(b) The Bill does not meet the common situation of attempted suicide. A verbal or written statement may be discovered, possibly made at a time when the mind of the patient was disturbed. How should accident and emergency staff or ambulance staff respond when the patient has left a verbal or written instruction not to be treated?  Non-treatment may result in suffering or an unpleasant death or adversely affect survivors resulting in permanent brain damage. Despite this problem being raised in a number of submissions to the Law Commission and Lord Chancellors Department and earlier parliamentary submissions, there is nothing in this Bill indicating that these everyday problems have been considered.
We would like to see a specific clause dealing with suicide, and which is compatible with The Suicide Act and which takes into account the recent judgement of HMG v Pretty 2001.

(c) Medical advances that may be unknown to the patient may be excluded by an advance directive. There can also be unforeseen consequences from refusing treatment, for example an elderly person who refused  "all operations", and who subsequently lost their competence. If they fractured a hip it would result in them becoming bedridden and possibly dying from infected bedsores, as in times past. Legislators rightly seeking to advance patient autonomy, need to be aware that a position which permits of no derogation could lead to suffering of the sort no reasonable person would have knowingly chosen for themselves.  Indeed in the worse case scenario it could result in them being reduced to that very state that they most wanted to avoid.

(d) One of the greatest causes of anguish is unrelieved thirst.
Unfortunately since the case of Airedale NHS Trust v Anthony Bland 1992 declared it to be lawful to remove the feeding tube from an insentient patient, there have been numerous such removals from the sentient and even the non dying to their great distress and the understandable concern of their relatives. We are aware of self-help groups who have built up dossiers of hundreds of such cases. It seems to us that the incorporation of Baroness Knight's Patient's  Protection Bill into  the Bill would avoid this danger.

8 Where sustenance is concerned, we argue that for those who are sentient and cannot swallow, there should be a presumption in favour of life. This presumption would yield only if medically assisted feeding was incapable of achieving its purpose, or was disproportionate or excessively burdensome in itself. We do not consider that it is possible or desirable to attempt to place a value on another's life such as to judge it not worth living. We are very aware that persons, even those with multiply disabilities, can have a happy life if their needs are met.  Proof of this can be seen in numerous chronic care settings, hospices and the day to day life of the disabled in society.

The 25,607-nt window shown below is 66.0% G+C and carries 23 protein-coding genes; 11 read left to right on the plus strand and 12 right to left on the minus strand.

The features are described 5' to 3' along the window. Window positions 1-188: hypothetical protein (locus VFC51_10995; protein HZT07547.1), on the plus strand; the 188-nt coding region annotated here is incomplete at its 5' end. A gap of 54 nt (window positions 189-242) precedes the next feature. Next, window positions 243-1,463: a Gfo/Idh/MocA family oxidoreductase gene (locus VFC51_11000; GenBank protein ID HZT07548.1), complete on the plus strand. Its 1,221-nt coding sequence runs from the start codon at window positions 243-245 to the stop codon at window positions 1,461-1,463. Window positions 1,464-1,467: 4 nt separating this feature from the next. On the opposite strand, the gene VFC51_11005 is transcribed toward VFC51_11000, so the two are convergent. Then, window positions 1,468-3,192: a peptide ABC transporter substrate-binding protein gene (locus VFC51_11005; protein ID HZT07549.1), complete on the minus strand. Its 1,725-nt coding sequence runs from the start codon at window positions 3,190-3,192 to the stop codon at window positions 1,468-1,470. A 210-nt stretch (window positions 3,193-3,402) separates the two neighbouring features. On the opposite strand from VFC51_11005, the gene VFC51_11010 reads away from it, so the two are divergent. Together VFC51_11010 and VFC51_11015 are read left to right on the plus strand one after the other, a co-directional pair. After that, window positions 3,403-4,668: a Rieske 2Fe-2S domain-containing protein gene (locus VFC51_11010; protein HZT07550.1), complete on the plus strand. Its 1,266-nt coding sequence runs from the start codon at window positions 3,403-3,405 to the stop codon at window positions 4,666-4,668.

Sec. 40;
9  Disagreements over health decisions will inevitably arise either from the family or medical team.  We would like to see an automatic right of publicly funded and timely appeal to a court of protection. We are not persuaded that the Bill as drafted provides for that, bearing in mind the imbalance between families and public authorities where in accordance with Article 6 of The Human Rights Act there is a requirement for equality of arms  (i.e. equal representation).
 
Sec 1, 30;
10 The absence of a definition of competence in the Bill itself is a serious deficiency. There is much case law on this already and the Bill will also need to be consistent with other measures and laws concerning competence. Without a definition in the Bill it is not possible to judge the effects of the Bill. The absence of such a definition could result in powers being taken which are beyond those intended by Parliament.
In connection with this we do welcome the recognition in the Bill that competence may be both lost and recovered as a result in fluctuations in health.

Above all we wish to see a safe Bill and if the ethical and clinical problems mentioned above, cannot be resolved we would urge legislators not to enact that part of the Bill where existing case law is sufficient.

Dr Anthony Cole,
 JP FRCPE FRCPCH,
Chairman,
Medical Ethics Alliance.
Reply to